Equity Market Goes Winehouse

Tyler Durden's picture

Sometimes we just shake our heads. Other times, we just sob anxiously into our handkerchieves. This afternoon's rumor-ramp-denial-no-dump was absurdity at its very best. A 16pt rip in ES on the basis of rumor of another bigger bazooka from the IMF (courtesy of Nikkei not the FT this time as we all know what their rumors are full of) was ignored by pretty much every other asset class. We tweeted almost instantly that the denial would be forthcoming in 10 minutes and sure enough it was. But wondrously, what goes up, does not come down as ES gave back a measly 5pts leaving it very far bereft of broad risk asset's perspective of value.

We use CONTEXT here to show the divergence from risk assets in general but we note that TSYs, EUR, even commodities hardly budged on this rip higher in ES until it had well and truly gone ballistic. As is clear from the chart below, TSYs were not impressed at all (no selling and risk rotation there), DXY (driven mainly by EURUSD obviously) didn't budge initially and even when it did, hardly got enthusiastic, and ES which tore higher hardly gave any back on the denial from the IMF.

Credit indices (which seemed thin all day and were just being reracked by dealers in our opinion) did follow suit but HYG did not. We also note that around the time the rumor hit HYG and JNK were being pretty aggressively sold (majorly underperforming) and given our previous perspectives of the support we believe the ETFs have on the HY secondary bond market, why are we not surprised someone tried the stick-save rumor.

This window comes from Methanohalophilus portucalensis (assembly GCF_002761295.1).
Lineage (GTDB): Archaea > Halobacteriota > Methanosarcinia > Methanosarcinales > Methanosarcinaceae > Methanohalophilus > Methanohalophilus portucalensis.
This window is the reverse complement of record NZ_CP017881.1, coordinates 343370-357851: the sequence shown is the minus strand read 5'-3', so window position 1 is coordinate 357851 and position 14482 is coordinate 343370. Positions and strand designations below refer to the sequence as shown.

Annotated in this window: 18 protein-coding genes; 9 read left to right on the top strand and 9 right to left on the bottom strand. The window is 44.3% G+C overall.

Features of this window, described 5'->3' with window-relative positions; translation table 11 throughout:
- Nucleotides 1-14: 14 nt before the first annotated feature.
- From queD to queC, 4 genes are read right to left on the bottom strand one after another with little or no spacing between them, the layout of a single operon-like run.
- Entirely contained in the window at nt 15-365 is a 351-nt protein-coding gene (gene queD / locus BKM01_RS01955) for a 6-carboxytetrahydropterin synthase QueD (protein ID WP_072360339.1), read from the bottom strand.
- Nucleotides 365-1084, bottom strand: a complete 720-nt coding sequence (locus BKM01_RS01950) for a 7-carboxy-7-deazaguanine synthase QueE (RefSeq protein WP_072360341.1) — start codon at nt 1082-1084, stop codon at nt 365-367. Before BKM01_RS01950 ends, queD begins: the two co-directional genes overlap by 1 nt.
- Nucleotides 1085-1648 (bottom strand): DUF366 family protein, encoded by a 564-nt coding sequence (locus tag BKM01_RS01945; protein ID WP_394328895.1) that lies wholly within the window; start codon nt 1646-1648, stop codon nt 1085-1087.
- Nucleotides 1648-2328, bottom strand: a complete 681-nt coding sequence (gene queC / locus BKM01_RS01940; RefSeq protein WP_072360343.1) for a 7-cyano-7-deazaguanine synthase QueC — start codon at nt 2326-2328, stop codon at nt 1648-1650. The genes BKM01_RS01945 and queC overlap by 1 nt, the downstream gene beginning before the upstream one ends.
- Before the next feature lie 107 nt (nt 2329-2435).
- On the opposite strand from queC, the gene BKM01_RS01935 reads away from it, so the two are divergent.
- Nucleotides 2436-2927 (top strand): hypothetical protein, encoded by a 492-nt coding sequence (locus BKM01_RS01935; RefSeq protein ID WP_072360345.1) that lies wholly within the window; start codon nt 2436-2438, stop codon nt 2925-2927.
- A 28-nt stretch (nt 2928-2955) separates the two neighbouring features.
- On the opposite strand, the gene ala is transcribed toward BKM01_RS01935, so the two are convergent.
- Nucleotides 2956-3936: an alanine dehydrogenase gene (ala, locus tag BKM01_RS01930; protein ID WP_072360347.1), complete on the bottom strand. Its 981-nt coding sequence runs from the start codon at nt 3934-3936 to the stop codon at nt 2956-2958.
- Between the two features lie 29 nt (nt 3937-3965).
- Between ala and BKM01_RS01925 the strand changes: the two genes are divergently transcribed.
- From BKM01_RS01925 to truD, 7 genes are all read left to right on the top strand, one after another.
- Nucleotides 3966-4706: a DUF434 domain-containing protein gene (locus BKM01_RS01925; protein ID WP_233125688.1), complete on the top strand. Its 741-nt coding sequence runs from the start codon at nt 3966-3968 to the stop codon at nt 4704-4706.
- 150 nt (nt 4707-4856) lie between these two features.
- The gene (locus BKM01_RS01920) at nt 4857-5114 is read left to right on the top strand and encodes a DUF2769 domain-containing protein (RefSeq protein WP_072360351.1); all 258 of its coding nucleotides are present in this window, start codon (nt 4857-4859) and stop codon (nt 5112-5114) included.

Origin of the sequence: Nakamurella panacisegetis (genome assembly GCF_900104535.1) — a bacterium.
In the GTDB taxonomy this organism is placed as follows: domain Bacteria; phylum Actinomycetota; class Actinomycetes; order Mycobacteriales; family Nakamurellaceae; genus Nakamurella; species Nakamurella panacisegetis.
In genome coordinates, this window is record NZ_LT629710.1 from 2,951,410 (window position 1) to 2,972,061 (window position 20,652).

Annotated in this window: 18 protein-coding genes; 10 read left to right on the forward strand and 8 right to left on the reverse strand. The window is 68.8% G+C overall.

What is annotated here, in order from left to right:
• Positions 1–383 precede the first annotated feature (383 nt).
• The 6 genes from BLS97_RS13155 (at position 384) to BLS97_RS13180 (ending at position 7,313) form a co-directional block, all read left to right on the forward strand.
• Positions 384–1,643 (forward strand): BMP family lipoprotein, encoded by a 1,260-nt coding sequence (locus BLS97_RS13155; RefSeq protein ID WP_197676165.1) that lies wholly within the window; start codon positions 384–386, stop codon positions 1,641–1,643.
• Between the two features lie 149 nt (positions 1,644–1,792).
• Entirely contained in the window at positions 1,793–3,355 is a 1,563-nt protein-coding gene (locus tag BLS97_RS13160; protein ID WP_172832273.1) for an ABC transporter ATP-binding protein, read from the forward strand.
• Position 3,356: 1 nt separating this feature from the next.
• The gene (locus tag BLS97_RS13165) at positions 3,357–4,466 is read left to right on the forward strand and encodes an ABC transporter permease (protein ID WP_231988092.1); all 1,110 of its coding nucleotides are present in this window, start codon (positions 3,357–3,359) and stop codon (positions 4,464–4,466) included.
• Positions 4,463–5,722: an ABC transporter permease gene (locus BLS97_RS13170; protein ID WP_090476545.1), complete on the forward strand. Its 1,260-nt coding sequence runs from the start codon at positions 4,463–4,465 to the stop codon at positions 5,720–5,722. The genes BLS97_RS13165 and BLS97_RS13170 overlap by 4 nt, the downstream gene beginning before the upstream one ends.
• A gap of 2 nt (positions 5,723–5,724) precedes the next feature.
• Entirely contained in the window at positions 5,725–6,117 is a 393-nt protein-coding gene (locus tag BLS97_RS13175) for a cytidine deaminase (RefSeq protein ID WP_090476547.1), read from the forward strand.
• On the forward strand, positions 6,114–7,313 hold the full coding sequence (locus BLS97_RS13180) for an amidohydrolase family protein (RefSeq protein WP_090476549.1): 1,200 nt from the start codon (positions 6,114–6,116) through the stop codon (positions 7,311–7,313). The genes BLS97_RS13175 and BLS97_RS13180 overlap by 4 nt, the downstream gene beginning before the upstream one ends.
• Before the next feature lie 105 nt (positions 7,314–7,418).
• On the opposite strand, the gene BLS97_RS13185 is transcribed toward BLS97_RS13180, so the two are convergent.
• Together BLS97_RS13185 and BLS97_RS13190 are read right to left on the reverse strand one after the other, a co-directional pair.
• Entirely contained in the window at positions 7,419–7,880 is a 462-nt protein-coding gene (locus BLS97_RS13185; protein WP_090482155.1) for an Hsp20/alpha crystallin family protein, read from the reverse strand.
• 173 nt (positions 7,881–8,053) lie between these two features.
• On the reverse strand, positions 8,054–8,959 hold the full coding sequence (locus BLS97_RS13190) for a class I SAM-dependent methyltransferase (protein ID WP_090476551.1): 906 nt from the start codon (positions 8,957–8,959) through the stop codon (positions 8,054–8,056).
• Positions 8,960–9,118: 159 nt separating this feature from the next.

Unsurprisingly, financials benefited most from the rumor and again unsurprisngly gave almost none of their gains back into the close after the official denial...

 

As for the rumors, first ZH predicted the original one (granted we miscalculated that now even the Japanese media has become a sellout whore to the highest bidder) at around 2:40 pm:

And then the denial at 3:49:

Our tweet says it all...

We assume this will be called 'resilience'...we have a slightly different term for it...

Peter Tchir, of TF Market Advisors, offered a short-and-sweet perspective on this incessant rumor and its folly:

 

I do not believe that the IMF can create a new plan above its existing unallocated money without new commitments from its members. The EU is effectively out. The US will struggle to approve anything. China, Russia, and Brazil are not necessarily in position to increase their commitments as they all have domestic problems. Japan and the UK just keep hoping the bond vigilantes continue to leave them alone.

The IMF may borrow from someone, but not to get leverage but because their members are reluctant to fund existing commitments!  The IMF is going to need money for existing plans. Countries aren't going to be happy to issue bonds so that they can give the IMF money.

This is all circular and that circularity is coming back to haunt those people desperately trying to come up with new ways to extend and pretend.

How much has France committed to but not paid for? Has anyone added up their unfounded liabilities to EFSF, IMF, EU, EIB, Dexia?  I'm guessing the number is meaningful and that I have missed potential commitments.

 

Charts: Bloomberg

(h/t John Lohman for the title)